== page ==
Haufiku provides context regarding anonymous letters
Over the last three weeks a series of anonymous letters have surfaced on social media platforms. These letters contain accusations of mismanagement at NUST. A similar letter was also written by the Namibia Public Workers Union, addressed to the NUST Council. The NUST Brief (NB) team sat with John Haufiku (JH), the Director of Corporate Engagement and Internationalisation, for an update to the NUST community on this matter.
NB: There are many letters circulating, how can staff stay sane and know what is true and what is not?
JH: We are a fine academic institution, let us approach these allegations with the same objectivity and freedom of inquiry with which we undertake scientific research. While we might all have formed our own different working hypotheses, let us be slow to conclude our study. Let’s begin by collecting data through conversations, observation and facts. As with any good researcher, we should endeavour to eliminate potential confirmation biases and apply a multi-variate analysis of our data before concluding our findings.
In other words, let us keep an open mind, consider that some rumours may be true, but also that they may be conjured or complete misunderstandings. Unless you know something to be a fact through first- hand information, I would caution against repeating unsubstantiated rumours.
NB: What do these letters say and is there any truth to the claims?
JH: The letters contain different allegations, all directed against Management. They claim financial mismanagement, tribalism, and poor corporate governance in general. Management met immediately after some of these letters first surfaced, and their position is reasonable.
There are issues raised that Management deems relevant and require urgent attention, but there are also issues raised of a more personal nature, that Management vehemently refutes.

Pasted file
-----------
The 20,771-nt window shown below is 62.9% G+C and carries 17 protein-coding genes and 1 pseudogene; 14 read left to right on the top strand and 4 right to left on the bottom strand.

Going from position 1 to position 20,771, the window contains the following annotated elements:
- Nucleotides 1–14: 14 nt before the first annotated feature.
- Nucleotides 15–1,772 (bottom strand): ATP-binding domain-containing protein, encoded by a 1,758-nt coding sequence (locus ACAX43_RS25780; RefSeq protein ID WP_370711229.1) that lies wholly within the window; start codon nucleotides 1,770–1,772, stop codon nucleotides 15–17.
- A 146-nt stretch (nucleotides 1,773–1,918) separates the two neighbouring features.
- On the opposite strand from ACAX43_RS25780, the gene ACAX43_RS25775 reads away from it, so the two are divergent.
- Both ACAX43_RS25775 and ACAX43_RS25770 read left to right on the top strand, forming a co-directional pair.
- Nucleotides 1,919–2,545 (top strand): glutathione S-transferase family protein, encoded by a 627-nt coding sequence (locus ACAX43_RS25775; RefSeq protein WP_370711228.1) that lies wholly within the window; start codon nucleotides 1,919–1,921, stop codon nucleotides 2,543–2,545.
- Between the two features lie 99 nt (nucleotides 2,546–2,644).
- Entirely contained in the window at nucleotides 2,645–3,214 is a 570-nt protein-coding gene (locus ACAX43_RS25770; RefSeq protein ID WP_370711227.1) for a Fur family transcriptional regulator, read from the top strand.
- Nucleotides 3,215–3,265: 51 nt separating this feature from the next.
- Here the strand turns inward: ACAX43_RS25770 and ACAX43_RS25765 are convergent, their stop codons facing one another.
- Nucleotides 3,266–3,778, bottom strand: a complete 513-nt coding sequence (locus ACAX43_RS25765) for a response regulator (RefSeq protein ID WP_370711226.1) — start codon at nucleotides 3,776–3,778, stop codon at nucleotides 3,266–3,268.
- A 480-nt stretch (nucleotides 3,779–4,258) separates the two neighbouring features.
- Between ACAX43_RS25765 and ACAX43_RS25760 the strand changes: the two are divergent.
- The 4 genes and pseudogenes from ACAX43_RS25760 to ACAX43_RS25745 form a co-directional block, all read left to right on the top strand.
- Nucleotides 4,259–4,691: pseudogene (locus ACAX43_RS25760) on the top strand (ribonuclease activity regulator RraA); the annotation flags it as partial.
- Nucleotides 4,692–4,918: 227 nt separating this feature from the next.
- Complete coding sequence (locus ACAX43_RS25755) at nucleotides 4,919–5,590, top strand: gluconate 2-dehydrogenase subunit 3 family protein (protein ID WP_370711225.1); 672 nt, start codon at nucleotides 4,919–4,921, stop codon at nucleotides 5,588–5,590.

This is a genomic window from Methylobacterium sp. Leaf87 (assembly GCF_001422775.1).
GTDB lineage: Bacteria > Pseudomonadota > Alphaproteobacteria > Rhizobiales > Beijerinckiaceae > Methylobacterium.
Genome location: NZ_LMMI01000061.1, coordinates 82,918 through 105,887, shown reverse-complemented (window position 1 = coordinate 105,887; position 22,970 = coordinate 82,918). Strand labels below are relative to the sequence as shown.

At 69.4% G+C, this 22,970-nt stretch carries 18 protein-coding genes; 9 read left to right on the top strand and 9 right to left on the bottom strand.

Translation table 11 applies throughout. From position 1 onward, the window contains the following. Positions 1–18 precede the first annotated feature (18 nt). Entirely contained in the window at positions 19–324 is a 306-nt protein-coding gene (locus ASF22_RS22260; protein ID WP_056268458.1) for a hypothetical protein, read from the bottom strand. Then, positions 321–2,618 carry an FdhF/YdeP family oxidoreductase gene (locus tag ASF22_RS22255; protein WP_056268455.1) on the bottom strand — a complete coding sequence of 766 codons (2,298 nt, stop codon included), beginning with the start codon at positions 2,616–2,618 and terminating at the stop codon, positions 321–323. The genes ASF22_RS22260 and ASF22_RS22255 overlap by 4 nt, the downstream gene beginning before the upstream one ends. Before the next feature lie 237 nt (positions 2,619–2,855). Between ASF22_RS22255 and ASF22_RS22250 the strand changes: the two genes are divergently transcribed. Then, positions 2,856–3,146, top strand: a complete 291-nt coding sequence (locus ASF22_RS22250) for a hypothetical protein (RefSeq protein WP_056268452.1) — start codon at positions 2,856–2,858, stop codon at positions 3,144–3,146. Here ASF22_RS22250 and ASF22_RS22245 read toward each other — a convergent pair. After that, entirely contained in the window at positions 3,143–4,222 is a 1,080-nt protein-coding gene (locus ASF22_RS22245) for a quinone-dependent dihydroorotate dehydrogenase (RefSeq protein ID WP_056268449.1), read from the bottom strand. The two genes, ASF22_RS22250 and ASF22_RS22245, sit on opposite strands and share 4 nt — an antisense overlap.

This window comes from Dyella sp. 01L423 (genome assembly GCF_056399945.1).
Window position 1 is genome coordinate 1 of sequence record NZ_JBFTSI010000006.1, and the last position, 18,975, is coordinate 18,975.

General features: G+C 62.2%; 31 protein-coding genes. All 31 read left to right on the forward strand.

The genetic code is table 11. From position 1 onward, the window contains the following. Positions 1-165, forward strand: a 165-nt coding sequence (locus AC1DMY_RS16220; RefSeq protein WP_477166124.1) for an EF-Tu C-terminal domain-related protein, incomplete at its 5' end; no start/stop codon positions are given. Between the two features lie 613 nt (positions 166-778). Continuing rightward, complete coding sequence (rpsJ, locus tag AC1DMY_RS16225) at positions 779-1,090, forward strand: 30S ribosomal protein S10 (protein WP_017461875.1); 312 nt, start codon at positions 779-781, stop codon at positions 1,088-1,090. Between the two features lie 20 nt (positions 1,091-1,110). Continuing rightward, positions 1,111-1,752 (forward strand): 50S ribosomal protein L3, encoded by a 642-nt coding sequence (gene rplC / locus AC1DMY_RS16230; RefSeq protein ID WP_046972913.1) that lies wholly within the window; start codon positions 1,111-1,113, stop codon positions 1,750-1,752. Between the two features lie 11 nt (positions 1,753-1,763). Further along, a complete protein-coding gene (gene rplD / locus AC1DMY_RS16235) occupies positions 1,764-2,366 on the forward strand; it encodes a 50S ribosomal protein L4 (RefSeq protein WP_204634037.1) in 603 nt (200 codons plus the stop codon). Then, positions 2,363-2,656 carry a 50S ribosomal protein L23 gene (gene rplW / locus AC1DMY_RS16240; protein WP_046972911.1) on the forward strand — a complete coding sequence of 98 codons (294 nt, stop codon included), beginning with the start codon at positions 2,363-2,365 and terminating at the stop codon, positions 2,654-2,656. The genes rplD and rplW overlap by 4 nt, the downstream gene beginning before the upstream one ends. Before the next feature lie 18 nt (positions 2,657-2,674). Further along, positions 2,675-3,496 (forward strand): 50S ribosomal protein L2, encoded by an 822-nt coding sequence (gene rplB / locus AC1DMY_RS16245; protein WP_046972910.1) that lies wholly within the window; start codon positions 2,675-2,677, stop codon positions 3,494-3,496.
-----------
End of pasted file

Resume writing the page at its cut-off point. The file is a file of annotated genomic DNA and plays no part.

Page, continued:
One of the issues that Management acknowledges as critical, concerns some staff who are retained on short-term contracts for several years. This is not a fair labour practice, and seems to have been the norm at NUST before the current Management took office. Management does not dispute that it is their responsibility to resolve this matter. However, resolving this in the best interest of all parties will not be an easy feat, as moving staff from contract to permanent employment requires a careful assessment of the financial implications of such an action.
Depending on the number of people employed on short-term contracts, a balance will have to be found, for example, between affordability and the strategic relevance of the positions.
Another undisputed issue is the job- grading exercise that was initiated in 2019. Management views the finalisation and implementation of this exercise as critical, and resolved to address this in earnest. However, this matter also has various resource implications. There are a few other matters raised that Management agrees with that will be resolved, resources permitting.
Then there are issues of a more personal nature, that accuse certain Management members of specific violations. Management is refuting these claims as baseless and compiled a report to that effect. The report is meant for Council.
NB: What does Management make of the demand by the Union that they should be investigated externally to determine if these allegations are true or not?
JH: We live in a democratic country, one that is governed by the rule of law. The Union is a representative of staff in the bargaining unit, they only have, according to the country’s labour laws, the legal right to represent staff interests in two scenarios: (a) Disputes of rights, and (b) Disputes of interests. What that means is that they have no legal authority to approach any entity to initiate an investigation into daily operations of the university that lie outside of their mandate.